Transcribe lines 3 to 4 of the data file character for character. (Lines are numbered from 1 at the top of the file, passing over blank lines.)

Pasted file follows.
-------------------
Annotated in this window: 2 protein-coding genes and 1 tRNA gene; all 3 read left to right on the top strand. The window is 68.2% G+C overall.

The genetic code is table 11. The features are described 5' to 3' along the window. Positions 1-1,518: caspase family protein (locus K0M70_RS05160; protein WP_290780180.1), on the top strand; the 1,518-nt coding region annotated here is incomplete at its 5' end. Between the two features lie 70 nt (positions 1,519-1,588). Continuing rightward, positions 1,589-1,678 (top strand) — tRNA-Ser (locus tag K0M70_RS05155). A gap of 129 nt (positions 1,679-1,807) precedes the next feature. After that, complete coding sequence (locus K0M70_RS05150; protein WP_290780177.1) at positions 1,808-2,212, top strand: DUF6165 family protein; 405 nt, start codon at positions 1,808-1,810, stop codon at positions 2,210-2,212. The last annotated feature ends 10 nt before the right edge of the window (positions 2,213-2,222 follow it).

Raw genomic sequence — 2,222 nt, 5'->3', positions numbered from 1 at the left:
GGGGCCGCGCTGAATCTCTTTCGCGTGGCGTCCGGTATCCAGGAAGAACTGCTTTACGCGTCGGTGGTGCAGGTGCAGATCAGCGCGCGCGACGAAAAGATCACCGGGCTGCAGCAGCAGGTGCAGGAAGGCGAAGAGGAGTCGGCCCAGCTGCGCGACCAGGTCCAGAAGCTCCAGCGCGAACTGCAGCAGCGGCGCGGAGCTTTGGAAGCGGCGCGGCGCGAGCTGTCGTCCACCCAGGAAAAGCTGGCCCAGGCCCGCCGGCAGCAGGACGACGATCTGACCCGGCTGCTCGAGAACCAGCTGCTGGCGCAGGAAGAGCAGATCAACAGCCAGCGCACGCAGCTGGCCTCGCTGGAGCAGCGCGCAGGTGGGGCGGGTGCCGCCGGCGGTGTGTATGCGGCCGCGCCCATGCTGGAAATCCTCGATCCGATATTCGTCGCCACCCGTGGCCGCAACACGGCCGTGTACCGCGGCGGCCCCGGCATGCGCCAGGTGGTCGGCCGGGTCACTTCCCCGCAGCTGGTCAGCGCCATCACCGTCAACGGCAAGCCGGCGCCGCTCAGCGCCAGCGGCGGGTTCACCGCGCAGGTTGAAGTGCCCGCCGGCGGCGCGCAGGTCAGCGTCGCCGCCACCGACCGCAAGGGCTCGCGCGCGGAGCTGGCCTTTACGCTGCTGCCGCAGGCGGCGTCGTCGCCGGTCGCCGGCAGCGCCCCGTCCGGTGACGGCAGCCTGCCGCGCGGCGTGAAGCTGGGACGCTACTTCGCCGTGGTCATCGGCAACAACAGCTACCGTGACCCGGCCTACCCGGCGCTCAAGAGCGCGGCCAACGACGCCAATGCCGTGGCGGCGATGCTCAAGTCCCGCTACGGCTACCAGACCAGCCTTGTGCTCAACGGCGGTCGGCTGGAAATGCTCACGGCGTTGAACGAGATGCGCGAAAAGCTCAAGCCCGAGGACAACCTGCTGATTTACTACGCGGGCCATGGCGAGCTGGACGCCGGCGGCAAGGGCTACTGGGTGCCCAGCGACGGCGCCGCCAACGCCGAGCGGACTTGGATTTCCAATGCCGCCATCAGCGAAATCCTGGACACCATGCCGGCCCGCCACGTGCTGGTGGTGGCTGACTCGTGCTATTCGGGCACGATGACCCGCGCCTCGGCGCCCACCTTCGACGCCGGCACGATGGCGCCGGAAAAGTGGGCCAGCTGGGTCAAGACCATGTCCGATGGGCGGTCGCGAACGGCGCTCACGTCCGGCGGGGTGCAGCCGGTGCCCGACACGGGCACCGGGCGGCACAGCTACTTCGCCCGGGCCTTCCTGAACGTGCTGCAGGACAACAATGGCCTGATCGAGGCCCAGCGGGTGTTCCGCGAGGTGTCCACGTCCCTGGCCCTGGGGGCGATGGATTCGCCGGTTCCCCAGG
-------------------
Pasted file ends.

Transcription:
Raw genomic sequence — 2,222 nt, 5'->3', positions numbered from 1 at the left:
GGGGCCGCGCTGAATCTCTTTCGCGTGGCGTCCGGTATCCAGGAAGAACTGCTTTACGCGTCGGTGGTGCAGGTGCAGATCAGCGCGCGCGACGAAAAGATCACCGGGCTGCAGCAGCAGGTGCAGGAAGGCGAAGAGGAGTCGGCCCAGCTGCGCGACCAGGTCCAGAAGCTCCAGCGCGAACTGCAGCAGCGGCGCGGAGCTTTGGAAGCGGCGCGGCGCGAGCTGTCGTCCACCCAGGAAAAGCTGGCCCAGGCCCGCCGGCAGCAGGACGACGATCTGACCCGGCTGCTCGAGAACCAGCTGCTGGCGCAGGAAGAGCAGATCAACAGCCAGCGCACGCAGCTGGCCTCGCTGGAGCAGCGCGCAGGTGGGGCGGGTGCCGCCGGCGGTGTGTATGCGGCCGCGCCCATGCTGGAAATCCTCGATCCGATATTCGTCGCCACCCGTGGCCGCAACACGGCCGTGTACCGCGGCGGCCCCGGCATGCGCCAGGTGGTCGGCCGGGTCACTTCCCCGCAGCTGGTCAGCGCCATCACCGTCAACGGCAAGCCGGCGCCGCTCAGCGCCAGCGGCGGGTTCACCGCGCAGGTTGAAGTGCCCGCCGGCGGCGCGCAGGTCAGCGTCGCCGCCACCGACCGCAAGGGCTCGCGCGCGGAGCTGGCCTTTACGCTGCTGCCGCAGGCGGCGTCGTCGCCGGTCGCCGGCAGCGCCCCGTCCGGTGACGGCAGCCTGCCGCGCGGCGTGAAGCTGGGACGCTACTTCGCCGTGGTCATCGGCAACAACAGCTACCGTGACCCGGCCTACCCGGCGCTCAAGAGCGCGGCCAACGACGCCAATGCCGTGGCGGCGATGCTCAAGTCCCGCTACGGCTACCAGACCAGCCTTGTGCTCAACGGCGGTCGGCTGGAAATGCTCACGGCGTTGAACGAGATGCGCGAAAAGCTCAAGCCCGAGGACAACCTGCTGATTTACTACGCGGGCCATGGCGAGCTGGACGCCGGCGGCAAGGGCTACTGGGTGCCCAGCGACGGCGCCGCCAACGCCGAGCGGACTTGGATTTCCAATGCCGCCATCAGCGAAATCCTGGACACCATGCCGGCCCGCCACGTGCTGGTGGTGGCTGACTCGTGCTATTCGGGCACGATGACCCGCGCCTCGGCGCCCACCTTCGACGCCGGCACGATGGCGCCGGAAAAGTGGGCCAGCTGGGTCAAGACCATGTCCGATGGGCGGTCGCGAACGGCGCTCACGTCCGGCGGGGTGCAGCCGGTGCCCGACACGGGCACCGGGCGGCACAGCTACTTCGCCCGGGCCTTCCTGAACGTGCTGCAGGACAACAATGGCCTGATCGAGGCCCAGCGGGTGTTCCGCGAGGTGTCCACGTCCCTGGCCCTGGGGGCGATGGATTCGCCGGTTCCCCAGG